Smith said he absolutely believes the LGBTQ+ community and the Bible can be reconciled and coexist.
How believers interpret the Bible today, is a core issue he said he believes impacts many of the other struggles the Churches of Christ deal with today, including those relating to the LGBTQ+ community.
“Below the surface issues is a deeper understanding of how we should approach the Bible and think about the Bible,” Rouse said.
On one hand, there are many who believe the Bible is the unerring word of God and should be taken literally, including the hammer scriptures, Rouse said.
Alternatively, Rouse said there are Christian traditions with a more historical perspective, believing the Bible is a way of understanding the mind and will of God, but those who wrote it were situated in their own times and cultures.
Doran said he thinks many are too quick to assign a particular meaning to the scriptures — such as the hammer scriptures — that conservative Christians traditionally interpret as going against the LGBTQ+ community.
“I don’t think that’s a very nuanced approach,” Doran said. “It doesn’t speak to a lot of difficult passages in the scriptures that can be interpreted in a million different ways but have to be interpreted within some broader context of love and justice and fairness and hospitality.”
Smith said he also finds nuance examining the historical background of the authors when looking at these hammer scriptures.
“In Leviticus, when it’s talking about ‘a man shall not sleep with another boy,’ it’s not specifically saying, ‘gay is bad,'” Smith said.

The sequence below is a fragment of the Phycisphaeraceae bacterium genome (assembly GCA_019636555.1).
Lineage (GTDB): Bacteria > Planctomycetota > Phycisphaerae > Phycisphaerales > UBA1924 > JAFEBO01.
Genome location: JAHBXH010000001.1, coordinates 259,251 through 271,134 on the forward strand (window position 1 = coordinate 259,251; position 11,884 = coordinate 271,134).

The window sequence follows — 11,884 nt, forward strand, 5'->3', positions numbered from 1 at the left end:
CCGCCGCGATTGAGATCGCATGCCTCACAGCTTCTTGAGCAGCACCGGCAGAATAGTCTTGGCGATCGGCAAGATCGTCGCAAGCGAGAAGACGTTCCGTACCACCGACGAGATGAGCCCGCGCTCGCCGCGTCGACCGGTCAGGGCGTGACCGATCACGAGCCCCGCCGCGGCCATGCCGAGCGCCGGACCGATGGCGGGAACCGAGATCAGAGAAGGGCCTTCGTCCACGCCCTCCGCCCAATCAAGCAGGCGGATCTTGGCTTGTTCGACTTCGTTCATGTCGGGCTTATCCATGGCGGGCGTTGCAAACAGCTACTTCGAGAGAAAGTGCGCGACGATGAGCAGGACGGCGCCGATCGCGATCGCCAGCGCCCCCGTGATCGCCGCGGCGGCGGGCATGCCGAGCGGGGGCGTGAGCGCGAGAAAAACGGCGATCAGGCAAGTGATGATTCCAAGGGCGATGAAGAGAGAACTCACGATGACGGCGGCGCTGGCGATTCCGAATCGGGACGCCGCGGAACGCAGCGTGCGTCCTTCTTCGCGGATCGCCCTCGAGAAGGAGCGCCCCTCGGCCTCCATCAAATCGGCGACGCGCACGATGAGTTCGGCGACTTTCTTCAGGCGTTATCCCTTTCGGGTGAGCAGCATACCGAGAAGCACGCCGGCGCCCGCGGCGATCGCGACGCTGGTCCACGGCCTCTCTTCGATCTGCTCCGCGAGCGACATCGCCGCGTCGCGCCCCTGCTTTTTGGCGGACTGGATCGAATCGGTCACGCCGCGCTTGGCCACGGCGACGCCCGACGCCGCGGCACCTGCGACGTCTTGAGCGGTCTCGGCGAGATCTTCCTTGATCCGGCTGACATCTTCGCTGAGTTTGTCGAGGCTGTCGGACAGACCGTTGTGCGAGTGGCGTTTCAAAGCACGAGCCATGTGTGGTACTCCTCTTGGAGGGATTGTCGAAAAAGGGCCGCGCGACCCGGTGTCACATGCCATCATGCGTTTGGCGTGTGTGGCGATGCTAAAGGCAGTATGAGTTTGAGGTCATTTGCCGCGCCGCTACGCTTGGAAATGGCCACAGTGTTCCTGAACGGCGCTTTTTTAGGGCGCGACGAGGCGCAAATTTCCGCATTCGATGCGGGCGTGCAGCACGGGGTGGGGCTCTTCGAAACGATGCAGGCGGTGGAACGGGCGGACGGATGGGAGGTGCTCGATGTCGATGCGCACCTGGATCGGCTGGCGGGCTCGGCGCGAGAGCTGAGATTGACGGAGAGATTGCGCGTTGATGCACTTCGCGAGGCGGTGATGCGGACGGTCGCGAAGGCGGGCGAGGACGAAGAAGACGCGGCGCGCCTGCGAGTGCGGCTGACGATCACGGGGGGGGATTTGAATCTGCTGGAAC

The verse, Smith said, references how the Jewish people encountered nations where older men and young boys had sexual relationships.
“That alone doesn’t necessarily exclude the potential for homosexuality to be viewed as a sin,” Smith said. “But that’s not the main focus of what the scriptures are talking about, and there’s room to argue with that.”
Rouse said he experienced the conflict between these two interpretations internally during his own spiritual and personal struggles.
“For me, I was able to approach that deeper underlying issue by having honest conversations with people from other Christian traditions and other worldviews,” Rouse said. “Where I really tried to understand, ‘How are you approaching your world?’ and, ‘How are you trying to see the world?’”
Wrestling With Oneself and God
Despite his Christian upbringing, Pope said he feels a divide between himself and Christianity due to his sexuality.